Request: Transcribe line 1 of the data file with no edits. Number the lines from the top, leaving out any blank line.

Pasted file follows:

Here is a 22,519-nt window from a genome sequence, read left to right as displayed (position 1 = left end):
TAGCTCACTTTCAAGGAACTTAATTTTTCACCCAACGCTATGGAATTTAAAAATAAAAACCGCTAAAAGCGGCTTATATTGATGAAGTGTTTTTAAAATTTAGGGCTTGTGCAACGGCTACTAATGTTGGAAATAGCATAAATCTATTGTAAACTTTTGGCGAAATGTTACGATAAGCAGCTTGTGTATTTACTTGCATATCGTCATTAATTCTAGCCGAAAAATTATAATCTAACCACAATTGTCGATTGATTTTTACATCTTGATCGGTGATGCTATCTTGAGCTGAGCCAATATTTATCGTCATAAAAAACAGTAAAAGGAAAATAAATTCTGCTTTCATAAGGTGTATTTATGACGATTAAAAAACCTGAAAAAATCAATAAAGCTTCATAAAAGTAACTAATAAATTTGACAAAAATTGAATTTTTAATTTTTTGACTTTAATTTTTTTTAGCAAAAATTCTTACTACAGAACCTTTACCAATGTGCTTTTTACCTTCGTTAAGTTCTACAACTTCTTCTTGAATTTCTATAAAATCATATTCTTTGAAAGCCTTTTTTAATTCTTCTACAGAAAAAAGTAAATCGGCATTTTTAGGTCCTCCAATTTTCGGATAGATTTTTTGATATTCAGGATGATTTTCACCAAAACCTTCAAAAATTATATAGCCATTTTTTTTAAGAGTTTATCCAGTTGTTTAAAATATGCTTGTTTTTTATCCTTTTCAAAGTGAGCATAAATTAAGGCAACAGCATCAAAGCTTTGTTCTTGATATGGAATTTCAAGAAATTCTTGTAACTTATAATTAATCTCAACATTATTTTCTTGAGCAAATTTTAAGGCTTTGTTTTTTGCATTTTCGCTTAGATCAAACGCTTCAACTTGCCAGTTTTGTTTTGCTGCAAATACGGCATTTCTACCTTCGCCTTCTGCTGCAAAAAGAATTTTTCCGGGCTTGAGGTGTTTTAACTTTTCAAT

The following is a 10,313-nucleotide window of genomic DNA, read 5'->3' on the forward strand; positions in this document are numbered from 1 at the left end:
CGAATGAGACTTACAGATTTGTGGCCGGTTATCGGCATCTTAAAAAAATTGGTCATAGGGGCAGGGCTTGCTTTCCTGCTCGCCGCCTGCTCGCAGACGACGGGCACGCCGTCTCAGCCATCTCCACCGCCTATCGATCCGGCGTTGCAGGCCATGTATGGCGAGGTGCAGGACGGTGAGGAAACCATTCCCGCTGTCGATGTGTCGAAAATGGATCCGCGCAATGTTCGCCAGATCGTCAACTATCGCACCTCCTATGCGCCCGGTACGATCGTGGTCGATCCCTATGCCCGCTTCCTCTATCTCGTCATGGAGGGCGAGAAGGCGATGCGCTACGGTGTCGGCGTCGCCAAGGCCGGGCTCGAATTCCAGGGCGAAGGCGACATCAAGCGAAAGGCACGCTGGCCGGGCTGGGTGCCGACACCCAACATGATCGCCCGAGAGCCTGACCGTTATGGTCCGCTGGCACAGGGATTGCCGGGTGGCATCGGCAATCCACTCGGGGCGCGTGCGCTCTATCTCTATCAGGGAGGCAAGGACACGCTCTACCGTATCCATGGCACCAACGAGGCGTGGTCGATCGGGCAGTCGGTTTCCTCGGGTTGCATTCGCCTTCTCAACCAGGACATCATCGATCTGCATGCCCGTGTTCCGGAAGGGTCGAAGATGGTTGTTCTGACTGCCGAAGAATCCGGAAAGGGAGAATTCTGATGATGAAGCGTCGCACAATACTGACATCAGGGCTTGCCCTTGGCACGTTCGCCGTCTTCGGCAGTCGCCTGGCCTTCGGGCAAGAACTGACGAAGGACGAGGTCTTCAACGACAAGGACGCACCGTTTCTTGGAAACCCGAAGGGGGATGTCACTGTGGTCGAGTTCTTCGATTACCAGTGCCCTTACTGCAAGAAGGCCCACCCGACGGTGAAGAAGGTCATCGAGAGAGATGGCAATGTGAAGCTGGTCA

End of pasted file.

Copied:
Here is a 22,519-nt window from a genome sequence, read left to right as displayed (position 1 = left end):